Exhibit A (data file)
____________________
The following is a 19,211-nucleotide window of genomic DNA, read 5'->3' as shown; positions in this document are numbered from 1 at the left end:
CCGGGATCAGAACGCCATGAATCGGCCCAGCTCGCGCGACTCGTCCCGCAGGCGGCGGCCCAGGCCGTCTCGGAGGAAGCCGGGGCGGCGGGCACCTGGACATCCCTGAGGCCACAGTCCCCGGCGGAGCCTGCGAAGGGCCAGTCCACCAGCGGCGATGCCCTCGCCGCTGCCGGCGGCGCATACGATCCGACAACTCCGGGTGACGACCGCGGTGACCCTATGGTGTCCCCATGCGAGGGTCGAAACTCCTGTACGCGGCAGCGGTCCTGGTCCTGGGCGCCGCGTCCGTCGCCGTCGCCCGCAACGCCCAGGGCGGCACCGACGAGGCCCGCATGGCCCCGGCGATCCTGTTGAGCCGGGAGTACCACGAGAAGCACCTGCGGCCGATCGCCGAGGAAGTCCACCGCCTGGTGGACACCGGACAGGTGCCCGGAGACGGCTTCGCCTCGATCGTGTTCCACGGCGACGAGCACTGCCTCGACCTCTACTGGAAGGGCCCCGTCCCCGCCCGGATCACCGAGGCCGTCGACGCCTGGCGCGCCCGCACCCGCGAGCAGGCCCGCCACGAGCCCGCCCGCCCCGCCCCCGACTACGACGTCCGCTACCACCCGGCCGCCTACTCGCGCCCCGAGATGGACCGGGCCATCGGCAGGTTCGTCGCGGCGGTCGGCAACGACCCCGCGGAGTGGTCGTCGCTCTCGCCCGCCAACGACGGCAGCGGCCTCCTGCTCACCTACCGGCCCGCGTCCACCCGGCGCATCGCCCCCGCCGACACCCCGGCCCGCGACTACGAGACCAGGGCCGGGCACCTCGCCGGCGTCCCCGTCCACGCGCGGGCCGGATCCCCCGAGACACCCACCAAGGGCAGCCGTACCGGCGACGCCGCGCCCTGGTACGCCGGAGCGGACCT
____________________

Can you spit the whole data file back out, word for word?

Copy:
The following is a 19,211-nucleotide window of genomic DNA, read 5'->3' as shown; positions in this document are numbered from 1 at the left end:
CCGGGATCAGAACGCCATGAATCGGCCCAGCTCGCGCGACTCGTCCCGCAGGCGGCGGCCCAGGCCGTCTCGGAGGAAGCCGGGGCGGCGGGCACCTGGACATCCCTGAGGCCACAGTCCCCGGCGGAGCCTGCGAAGGGCCAGTCCACCAGCGGCGATGCCCTCGCCGCTGCCGGCGGCGCATACGATCCGACAACTCCGGGTGACGACCGCGGTGACCCTATGGTGTCCCCATGCGAGGGTCGAAACTCCTGTACGCGGCAGCGGTCCTGGTCCTGGGCGCCGCGTCCGTCGCCGTCGCCCGCAACGCCCAGGGCGGCACCGACGAGGCCCGCATGGCCCCGGCGATCCTGTTGAGCCGGGAGTACCACGAGAAGCACCTGCGGCCGATCGCCGAGGAAGTCCACCGCCTGGTGGACACCGGACAGGTGCCCGGAGACGGCTTCGCCTCGATCGTGTTCCACGGCGACGAGCACTGCCTCGACCTCTACTGGAAGGGCCCCGTCCCCGCCCGGATCACCGAGGCCGTCGACGCCTGGCGCGCCCGCACCCGCGAGCAGGCCCGCCACGAGCCCGCCCGCCCCGCCCCCGACTACGACGTCCGCTACCACCCGGCCGCCTACTCGCGCCCCGAGATGGACCGGGCCATCGGCAGGTTCGTCGCGGCGGTCGGCAACGACCCCGCGGAGTGGTCGTCGCTCTCGCCCGCCAACGACGGCAGCGGCCTCCTGCTCACCTACCGGCCCGCGTCCACCCGGCGCATCGCCCCCGCCGACACCCCGGCCCGCGACTACGAGACCAGGGCCGGGCACCTCGCCGGCGTCCCCGTCCACGCGCGGGCCGGATCCCCCGAGACACCCACCAAGGGCAGCCGTACCGGCGACGCCGCGCCCTGGTACGCCGGAGCGGACCT